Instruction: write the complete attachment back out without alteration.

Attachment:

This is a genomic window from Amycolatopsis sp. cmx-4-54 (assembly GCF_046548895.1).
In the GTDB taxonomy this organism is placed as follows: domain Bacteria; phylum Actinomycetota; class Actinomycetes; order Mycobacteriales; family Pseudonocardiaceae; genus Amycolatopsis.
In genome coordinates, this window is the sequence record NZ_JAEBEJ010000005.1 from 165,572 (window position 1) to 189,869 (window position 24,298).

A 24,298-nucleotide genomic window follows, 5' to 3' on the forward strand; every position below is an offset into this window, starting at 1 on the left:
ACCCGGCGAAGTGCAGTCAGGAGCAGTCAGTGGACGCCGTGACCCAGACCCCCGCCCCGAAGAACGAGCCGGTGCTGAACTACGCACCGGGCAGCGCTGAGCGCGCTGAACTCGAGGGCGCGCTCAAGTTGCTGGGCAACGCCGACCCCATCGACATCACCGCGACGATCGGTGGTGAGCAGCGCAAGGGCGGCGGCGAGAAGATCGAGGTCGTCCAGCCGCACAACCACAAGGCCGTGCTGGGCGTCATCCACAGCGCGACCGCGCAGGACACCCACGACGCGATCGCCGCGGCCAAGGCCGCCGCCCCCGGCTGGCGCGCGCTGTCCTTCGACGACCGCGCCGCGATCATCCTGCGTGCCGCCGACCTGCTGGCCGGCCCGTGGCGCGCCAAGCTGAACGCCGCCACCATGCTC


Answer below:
This is a genomic window from Amycolatopsis sp. cmx-4-54 (assembly GCF_046548895.1).
In the GTDB taxonomy this organism is placed as follows: domain Bacteria; phylum Actinomycetota; class Actinomycetes; order Mycobacteriales; family Pseudonocardiaceae; genus Amycolatopsis.
In genome coordinates, this window is the sequence record NZ_JAEBEJ010000005.1 from 165,572 (window position 1) to 189,869 (window position 24,298).

A 24,298-nucleotide genomic window follows, 5' to 3' on the forward strand; every position below is an offset into this window, starting at 1 on the left:
ACCCGGCGAAGTGCAGTCAGGAGCAGTCAGTGGACGCCGTGACCCAGACCCCCGCCCCGAAGAACGAGCCGGTGCTGAACTACGCACCGGGCAGCGCTGAGCGCGCTGAACTCGAGGGCGCGCTCAAGTTGCTGGGCAACGCCGACCCCATCGACATCACCGCGACGATCGGTGGTGAGCAGCGCAAGGGCGGCGGCGAGAAGATCGAGGTCGTCCAGCCGCACAACCACAAGGCCGTGCTGGGCGTCATCCACAGCGCGACCGCGCAGGACACCCACGACGCGATCGCCGCGGCCAAGGCCGCCGCCCCCGGCTGGCGCGCGCTGTCCTTCGACGACCGCGCCGCGATCATCCTGCGTGCCGCCGACCTGCTGGCCGGCCCGTGGCGCGCCAAGCTGAACGCCGCCACCATGCTC